By Georgia Spencer
Co–Parenting can be a daunting journey, fraught with challenges and emotions, but it can also be a chance to establish a nurturing family structure. Georgia Spencer, Law Graduate at Orbell Family Lawyers (located in Erina), offers a contemporary perspective on co–parenting in today’s world.
Going through a separation is never easy, and co–parenting can add an extra layer of complexity. But it is possible to navigate co–parenting with positivity, teamwork and legal guidance. In this article, we discuss the challenges and benefits of co–parenting, highlight the legal aspects of co–parenting and answer some frequently asked questions.
Benefits of Co–Parenting
Co–parenting involves working collaboratively with your former partner to raise your children. While it can be challenging and overwhelming, co–parenting has many benefits such as allowing your children to maintain a close relationship with both parents, providing stability and routine, and creating a supportive family dynamic. By putting your personal feelings aside and focusing on your children’s needs, you can create a positive, new chapter in your family’s lives.
Challenges of Co–Parenting
It would be remiss to overlook the fact that co–parenting presents its own set of challenges. When emotions are high, maintaining effective communication can be difficult. But it’s essential to find a communication method that works for both parents.
Decision making can also be challenging, particularly when you and your former partner have conflicting opinions. This can make listening to each other and being open to compromise crucial in moving forward.
If you are struggling with co–parenting, it is important to seek professional support from an experienced family lawyer.
There are many other services and resources designed to help separating families such as:
- Counselling services and information
- Printable brochures about family law services
- Financial advice; and
- Information in other languages. www.familyrelationships.gov.au
How the Law interacts with Co–Parenting
Parental responsibility refers to decision making and not time spent with the children. Generally, there is a presumption that parents should make joint decisions about school, health, education, religion etc however in some cases this can be rebutted such as where there are risks to the children or where there has been family violence.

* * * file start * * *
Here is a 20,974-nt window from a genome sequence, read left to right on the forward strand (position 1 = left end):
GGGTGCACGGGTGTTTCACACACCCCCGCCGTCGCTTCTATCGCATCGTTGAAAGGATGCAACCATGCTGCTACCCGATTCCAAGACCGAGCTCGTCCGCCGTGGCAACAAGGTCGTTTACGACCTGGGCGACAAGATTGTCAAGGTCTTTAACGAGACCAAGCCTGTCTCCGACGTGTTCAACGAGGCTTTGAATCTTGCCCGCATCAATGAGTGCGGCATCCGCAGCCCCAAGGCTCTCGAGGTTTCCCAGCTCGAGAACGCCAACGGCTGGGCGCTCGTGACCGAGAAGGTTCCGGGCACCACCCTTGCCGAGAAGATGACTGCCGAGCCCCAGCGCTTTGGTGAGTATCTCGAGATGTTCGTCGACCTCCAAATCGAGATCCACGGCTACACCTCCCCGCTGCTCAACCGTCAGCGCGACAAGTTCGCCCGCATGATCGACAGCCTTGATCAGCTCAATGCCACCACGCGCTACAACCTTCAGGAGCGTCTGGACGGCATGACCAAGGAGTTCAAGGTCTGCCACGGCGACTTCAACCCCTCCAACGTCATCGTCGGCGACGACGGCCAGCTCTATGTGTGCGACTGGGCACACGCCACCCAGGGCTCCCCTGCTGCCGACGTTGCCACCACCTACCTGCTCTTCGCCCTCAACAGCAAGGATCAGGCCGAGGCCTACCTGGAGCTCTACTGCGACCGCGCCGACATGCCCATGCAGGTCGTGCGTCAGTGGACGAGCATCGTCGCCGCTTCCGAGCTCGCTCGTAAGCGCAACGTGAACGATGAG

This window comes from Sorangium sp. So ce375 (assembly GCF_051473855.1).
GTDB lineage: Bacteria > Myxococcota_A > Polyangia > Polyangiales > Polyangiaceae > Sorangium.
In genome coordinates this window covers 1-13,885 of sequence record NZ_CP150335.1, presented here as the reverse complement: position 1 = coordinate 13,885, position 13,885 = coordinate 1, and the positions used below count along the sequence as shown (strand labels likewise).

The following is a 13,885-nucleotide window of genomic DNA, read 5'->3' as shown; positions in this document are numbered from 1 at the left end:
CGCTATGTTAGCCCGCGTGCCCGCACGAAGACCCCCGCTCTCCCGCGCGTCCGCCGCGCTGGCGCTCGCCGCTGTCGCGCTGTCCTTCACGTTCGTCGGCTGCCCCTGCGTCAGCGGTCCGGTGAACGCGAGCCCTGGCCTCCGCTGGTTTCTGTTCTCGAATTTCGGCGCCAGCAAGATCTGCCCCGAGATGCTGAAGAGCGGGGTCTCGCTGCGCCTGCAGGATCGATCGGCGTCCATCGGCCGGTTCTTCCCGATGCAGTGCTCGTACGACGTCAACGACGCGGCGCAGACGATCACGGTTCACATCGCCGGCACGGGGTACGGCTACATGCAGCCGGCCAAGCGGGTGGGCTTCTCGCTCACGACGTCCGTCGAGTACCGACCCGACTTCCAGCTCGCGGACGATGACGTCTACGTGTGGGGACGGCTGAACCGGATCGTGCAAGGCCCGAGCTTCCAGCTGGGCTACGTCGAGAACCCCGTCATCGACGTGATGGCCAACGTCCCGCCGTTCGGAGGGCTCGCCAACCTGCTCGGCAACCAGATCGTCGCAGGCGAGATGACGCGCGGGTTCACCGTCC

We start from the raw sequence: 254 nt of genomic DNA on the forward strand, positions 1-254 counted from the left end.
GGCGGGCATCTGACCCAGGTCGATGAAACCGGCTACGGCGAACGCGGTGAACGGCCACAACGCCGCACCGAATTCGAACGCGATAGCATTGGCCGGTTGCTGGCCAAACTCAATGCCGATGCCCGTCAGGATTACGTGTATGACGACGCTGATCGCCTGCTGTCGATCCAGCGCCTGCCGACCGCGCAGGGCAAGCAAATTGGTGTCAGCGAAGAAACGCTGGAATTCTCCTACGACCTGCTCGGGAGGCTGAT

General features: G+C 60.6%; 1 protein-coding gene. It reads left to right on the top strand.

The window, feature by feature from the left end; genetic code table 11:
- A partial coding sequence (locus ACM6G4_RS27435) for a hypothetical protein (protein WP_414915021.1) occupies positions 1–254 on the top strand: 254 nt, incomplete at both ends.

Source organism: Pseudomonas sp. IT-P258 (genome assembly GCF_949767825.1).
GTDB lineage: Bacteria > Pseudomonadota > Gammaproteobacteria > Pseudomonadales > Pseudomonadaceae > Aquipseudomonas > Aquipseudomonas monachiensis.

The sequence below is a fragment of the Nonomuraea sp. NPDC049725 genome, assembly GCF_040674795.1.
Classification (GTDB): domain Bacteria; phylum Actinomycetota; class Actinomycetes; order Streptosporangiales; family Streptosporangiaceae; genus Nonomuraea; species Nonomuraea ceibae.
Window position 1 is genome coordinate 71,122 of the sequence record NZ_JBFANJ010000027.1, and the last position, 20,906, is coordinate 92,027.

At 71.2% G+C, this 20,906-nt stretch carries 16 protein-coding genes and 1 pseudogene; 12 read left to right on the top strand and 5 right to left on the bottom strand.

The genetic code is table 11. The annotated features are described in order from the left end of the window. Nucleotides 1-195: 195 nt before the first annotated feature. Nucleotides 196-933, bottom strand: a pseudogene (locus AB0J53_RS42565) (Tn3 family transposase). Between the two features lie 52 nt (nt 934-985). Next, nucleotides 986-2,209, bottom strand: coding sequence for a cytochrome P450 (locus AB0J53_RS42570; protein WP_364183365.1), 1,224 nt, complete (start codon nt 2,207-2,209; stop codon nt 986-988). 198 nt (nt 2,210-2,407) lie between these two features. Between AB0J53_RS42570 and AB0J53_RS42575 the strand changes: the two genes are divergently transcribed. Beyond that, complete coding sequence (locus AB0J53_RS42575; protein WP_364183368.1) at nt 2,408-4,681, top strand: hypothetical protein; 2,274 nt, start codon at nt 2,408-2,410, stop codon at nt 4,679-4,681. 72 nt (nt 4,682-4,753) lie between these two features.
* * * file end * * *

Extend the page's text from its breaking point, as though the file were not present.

Who children live with and spend time with
Parents can work together to create an agreement that covers parenting issues, including living arrangements, decision making and time spent with each parent. We, at Orbell Family Lawyers, help separating families negotiate and formalise parenting arrangements to enable you to move forward and can assist with preparing a Parenting Plan or Consent Order.
Frequently Asked Questions
Do both parents have to make joint decisions and agree on everything?
No, however it is important both parents try to work together to make decisions that are in the ‘best interests of their children’. If parents are unable to compromise or agree, they may benefit from attending mediation or seeking legal advice to resolve any issue.
What are the steps involved if both parents cannot agree on a parenting arrangement?
- Consult an experienced family lawyer who can help you explore your options and develop a plan that will work for you and your children
- Attend mediation
- If all other avenues have been exhausted, it may be necessary to apply to Court.
Can co–parents change their parenting agreement?
Yes, co–parents can change their agreement if both parties agree or by going to mediation or Court. Any changes to the agreement should be made in writing, preferably done with the assistance of a qualified family lawyer.
What do the Courts consider in relation to parenting arrangements?
The ‘children’s best interests’ is the number one priority, rather than what is best for the parents.
What if there is a history of domestic violence?
While co–parenting is promoted, children’s wellbeing is paramount. If children are at risk, the Court will take appropriate action to safeguard them. You should seek advice from an experienced family lawyer and contact the police if you and or your children are in danger.
Navigating the family law system in Australia can be made easier by understanding the legal responsibilities and rights of co–parents. While co–parenting can be challenging, it can also be a fulfilling experience as it allows parents to establish a nurturing family environment. By prioritising effective communication, mutual respect and a child–centric approach, co–parents can successfully navigate the complexities of shared parenting and create a happy and healthy future for their children.
We, at Orbell Family Lawyers, specialise in family law. We help separating families make arrangements for their children without going to Court, ensuring they have certainty and can move on with their lives. Mention this article when you call to receive a free 15–minute discovery call with one of our experienced family law solicitors. Phone: (02) 4314 6080 firstname.lastname@example.org orbellfamilylawyers.com.au
Liability limited by a scheme approved under Professional Standards Legislation. The information contained in this article is provided for information purposes only, and should not be construed as legal advice on any matter.